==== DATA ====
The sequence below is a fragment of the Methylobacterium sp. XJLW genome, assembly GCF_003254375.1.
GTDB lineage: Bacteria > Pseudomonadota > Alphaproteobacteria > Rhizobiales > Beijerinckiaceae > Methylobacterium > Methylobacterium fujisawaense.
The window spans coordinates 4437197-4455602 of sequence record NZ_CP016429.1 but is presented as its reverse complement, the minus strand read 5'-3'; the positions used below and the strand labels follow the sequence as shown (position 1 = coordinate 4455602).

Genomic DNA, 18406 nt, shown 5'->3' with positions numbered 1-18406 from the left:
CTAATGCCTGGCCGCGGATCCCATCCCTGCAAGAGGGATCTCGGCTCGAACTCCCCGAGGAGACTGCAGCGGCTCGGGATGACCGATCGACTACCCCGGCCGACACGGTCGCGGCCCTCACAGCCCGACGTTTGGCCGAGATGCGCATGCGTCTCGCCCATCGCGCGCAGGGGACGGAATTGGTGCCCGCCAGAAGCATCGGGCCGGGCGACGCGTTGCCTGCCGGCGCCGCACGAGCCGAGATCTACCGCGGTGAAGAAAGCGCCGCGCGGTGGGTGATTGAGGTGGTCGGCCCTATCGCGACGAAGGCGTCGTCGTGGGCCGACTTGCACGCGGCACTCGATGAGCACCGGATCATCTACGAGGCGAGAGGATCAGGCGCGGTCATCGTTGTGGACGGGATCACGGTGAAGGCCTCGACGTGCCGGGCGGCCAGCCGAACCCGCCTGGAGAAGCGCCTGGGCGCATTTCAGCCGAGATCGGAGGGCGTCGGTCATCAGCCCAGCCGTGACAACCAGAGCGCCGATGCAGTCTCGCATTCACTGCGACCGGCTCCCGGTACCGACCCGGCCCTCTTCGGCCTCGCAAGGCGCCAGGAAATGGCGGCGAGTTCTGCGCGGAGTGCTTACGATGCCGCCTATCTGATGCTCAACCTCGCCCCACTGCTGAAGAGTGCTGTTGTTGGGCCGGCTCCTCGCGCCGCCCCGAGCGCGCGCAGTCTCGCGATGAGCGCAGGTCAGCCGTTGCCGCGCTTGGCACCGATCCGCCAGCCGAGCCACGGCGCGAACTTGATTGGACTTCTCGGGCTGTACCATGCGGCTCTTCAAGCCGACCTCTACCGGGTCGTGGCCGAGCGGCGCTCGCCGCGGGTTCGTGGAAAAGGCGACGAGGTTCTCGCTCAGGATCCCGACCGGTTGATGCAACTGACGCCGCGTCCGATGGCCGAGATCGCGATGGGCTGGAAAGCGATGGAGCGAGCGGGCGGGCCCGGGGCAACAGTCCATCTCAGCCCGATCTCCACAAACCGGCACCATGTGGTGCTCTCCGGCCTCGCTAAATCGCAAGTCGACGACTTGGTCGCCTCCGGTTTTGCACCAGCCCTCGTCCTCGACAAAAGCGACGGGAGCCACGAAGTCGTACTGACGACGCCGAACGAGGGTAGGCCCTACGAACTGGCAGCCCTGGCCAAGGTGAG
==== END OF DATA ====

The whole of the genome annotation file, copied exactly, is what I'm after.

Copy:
The sequence below is a fragment of the Methylobacterium sp. XJLW genome, assembly GCF_003254375.1.
GTDB lineage: Bacteria > Pseudomonadota > Alphaproteobacteria > Rhizobiales > Beijerinckiaceae > Methylobacterium > Methylobacterium fujisawaense.
The window spans coordinates 4437197-4455602 of sequence record NZ_CP016429.1 but is presented as its reverse complement, the minus strand read 5'-3'; the positions used below and the strand labels follow the sequence as shown (position 1 = coordinate 4455602).

Genomic DNA, 18406 nt, shown 5'->3' with positions numbered 1-18406 from the left:
CTAATGCCTGGCCGCGGATCCCATCCCTGCAAGAGGGATCTCGGCTCGAACTCCCCGAGGAGACTGCAGCGGCTCGGGATGACCGATCGACTACCCCGGCCGACACGGTCGCGGCCCTCACAGCCCGACGTTTGGCCGAGATGCGCATGCGTCTCGCCCATCGCGCGCAGGGGACGGAATTGGTGCCCGCCAGAAGCATCGGGCCGGGCGACGCGTTGCCTGCCGGCGCCGCACGAGCCGAGATCTACCGCGGTGAAGAAAGCGCCGCGCGGTGGGTGATTGAGGTGGTCGGCCCTATCGCGACGAAGGCGTCGTCGTGGGCCGACTTGCACGCGGCACTCGATGAGCACCGGATCATCTACGAGGCGAGAGGATCAGGCGCGGTCATCGTTGTGGACGGGATCACGGTGAAGGCCTCGACGTGCCGGGCGGCCAGCCGAACCCGCCTGGAGAAGCGCCTGGGCGCATTTCAGCCGAGATCGGAGGGCGTCGGTCATCAGCCCAGCCGTGACAACCAGAGCGCCGATGCAGTCTCGCATTCACTGCGACCGGCTCCCGGTACCGACCCGGCCCTCTTCGGCCTCGCAAGGCGCCAGGAAATGGCGGCGAGTTCTGCGCGGAGTGCTTACGATGCCGCCTATCTGATGCTCAACCTCGCCCCACTGCTGAAGAGTGCTGTTGTTGGGCCGGCTCCTCGCGCCGCCCCGAGCGCGCGCAGTCTCGCGATGAGCGCAGGTCAGCCGTTGCCGCGCTTGGCACCGATCCGCCAGCCGAGCCACGGCGCGAACTTGATTGGACTTCTCGGGCTGTACCATGCGGCTCTTCAAGCCGACCTCTACCGGGTCGTGGCCGAGCGGCGCTCGCCGCGGGTTCGTGGAAAAGGCGACGAGGTTCTCGCTCAGGATCCCGACCGGTTGATGCAACTGACGCCGCGTCCGATGGCCGAGATCGCGATGGGCTGGAAAGCGATGGAGCGAGCGGGCGGGCCCGGGGCAACAGTCCATCTCAGCCCGATCTCCACAAACCGGCACCATGTGGTGCTCTCCGGCCTCGCTAAATCGCAAGTCGACGACTTGGTCGCCTCCGGTTTTGCACCAGCCCTCGTCCTCGACAAAAGCGACGGGAGCCACGAAGTCGTACTGACGACGCCGAACGAGGGTAGGCCCTACGAACTGGCAGCCCTGGCCAAGGTGAG